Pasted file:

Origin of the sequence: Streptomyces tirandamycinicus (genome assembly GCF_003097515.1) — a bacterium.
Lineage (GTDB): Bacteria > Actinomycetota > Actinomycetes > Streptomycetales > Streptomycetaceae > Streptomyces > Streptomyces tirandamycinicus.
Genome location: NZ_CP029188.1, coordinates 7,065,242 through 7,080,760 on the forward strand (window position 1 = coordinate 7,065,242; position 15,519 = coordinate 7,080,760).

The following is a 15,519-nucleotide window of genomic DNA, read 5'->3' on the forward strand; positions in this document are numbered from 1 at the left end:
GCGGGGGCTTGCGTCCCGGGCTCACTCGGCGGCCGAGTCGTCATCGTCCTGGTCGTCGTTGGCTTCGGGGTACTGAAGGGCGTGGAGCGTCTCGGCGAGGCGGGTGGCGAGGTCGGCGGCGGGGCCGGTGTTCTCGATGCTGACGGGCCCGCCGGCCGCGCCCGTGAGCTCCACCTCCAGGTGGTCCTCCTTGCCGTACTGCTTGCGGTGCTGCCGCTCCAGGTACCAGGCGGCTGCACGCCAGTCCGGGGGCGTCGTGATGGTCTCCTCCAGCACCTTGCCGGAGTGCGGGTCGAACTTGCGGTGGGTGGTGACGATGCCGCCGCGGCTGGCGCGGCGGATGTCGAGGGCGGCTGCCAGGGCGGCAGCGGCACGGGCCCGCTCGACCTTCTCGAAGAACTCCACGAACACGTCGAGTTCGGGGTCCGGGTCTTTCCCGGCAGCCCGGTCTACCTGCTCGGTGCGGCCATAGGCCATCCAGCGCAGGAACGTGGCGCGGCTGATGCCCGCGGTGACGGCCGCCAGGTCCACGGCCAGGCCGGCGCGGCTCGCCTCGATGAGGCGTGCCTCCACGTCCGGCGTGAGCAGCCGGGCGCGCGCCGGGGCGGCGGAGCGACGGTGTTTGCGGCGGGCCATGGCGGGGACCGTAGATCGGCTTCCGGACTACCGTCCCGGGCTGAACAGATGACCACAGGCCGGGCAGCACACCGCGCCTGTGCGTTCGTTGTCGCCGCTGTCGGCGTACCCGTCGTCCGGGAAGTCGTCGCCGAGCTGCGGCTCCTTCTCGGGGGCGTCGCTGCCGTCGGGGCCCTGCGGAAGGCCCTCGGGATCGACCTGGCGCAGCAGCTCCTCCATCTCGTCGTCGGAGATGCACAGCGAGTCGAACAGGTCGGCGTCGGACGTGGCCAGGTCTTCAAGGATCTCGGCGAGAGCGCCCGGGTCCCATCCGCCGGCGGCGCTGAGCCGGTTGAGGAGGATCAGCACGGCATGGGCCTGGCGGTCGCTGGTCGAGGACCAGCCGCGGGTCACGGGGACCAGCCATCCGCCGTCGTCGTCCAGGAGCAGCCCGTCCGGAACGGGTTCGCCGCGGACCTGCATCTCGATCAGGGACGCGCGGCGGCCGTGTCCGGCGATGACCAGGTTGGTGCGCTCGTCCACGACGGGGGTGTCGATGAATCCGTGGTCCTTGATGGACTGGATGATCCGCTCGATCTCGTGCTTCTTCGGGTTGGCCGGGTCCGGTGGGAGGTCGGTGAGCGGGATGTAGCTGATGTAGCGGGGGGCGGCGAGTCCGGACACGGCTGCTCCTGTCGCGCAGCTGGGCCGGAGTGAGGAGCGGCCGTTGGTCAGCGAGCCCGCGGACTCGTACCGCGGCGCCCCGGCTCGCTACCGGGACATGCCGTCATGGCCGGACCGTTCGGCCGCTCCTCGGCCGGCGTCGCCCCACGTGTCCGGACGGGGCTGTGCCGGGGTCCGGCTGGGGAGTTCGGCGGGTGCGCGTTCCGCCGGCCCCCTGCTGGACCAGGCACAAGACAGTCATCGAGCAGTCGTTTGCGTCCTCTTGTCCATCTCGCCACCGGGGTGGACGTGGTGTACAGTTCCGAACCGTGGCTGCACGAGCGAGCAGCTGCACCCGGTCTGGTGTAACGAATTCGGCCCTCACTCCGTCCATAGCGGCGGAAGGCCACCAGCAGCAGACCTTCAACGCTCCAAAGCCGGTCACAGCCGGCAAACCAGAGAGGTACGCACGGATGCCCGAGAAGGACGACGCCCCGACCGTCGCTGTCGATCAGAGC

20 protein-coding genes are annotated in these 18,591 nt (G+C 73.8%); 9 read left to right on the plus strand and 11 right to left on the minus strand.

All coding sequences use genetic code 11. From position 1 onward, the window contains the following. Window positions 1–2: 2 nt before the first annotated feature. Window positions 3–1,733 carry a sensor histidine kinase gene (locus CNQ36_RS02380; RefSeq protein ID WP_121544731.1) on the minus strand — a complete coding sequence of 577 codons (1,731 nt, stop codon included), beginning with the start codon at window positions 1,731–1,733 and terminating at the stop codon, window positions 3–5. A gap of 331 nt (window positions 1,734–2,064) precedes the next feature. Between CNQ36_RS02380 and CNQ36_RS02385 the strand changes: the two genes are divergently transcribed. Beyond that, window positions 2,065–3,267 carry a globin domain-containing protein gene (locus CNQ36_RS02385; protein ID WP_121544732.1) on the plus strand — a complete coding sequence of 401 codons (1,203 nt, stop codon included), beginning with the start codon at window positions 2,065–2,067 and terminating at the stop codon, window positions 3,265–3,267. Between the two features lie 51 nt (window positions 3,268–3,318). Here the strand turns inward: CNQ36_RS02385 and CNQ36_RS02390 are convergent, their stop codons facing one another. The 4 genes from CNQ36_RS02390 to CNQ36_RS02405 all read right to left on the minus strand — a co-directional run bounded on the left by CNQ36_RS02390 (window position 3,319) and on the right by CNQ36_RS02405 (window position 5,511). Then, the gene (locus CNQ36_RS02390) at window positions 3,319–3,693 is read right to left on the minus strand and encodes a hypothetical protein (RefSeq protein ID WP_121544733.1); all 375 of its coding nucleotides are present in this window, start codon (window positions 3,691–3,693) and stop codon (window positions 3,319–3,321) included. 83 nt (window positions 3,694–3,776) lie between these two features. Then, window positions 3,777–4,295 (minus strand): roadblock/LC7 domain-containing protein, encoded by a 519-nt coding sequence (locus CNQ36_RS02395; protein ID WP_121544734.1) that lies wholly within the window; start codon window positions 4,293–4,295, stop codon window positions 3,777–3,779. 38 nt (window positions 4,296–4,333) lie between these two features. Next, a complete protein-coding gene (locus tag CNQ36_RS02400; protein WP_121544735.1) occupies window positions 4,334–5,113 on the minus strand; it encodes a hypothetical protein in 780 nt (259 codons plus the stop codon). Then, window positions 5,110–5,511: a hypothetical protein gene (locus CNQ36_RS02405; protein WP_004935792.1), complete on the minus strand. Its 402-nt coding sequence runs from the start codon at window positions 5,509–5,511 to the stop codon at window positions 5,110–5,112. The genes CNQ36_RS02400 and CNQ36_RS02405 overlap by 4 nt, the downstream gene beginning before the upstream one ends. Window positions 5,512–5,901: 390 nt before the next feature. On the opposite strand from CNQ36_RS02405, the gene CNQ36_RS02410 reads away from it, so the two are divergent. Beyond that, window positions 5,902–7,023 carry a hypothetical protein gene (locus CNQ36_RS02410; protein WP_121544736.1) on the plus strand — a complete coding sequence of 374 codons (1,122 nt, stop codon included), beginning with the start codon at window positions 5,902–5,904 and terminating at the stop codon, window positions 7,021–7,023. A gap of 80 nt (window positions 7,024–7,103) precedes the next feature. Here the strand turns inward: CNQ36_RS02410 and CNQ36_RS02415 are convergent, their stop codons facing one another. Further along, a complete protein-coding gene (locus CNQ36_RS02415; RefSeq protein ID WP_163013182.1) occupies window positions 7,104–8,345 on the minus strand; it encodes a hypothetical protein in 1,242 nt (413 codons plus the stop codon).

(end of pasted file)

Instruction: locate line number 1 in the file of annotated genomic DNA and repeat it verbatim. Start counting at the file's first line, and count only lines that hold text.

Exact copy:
Origin of the sequence: Streptomyces tirandamycinicus (genome assembly GCF_003097515.1) — a bacterium.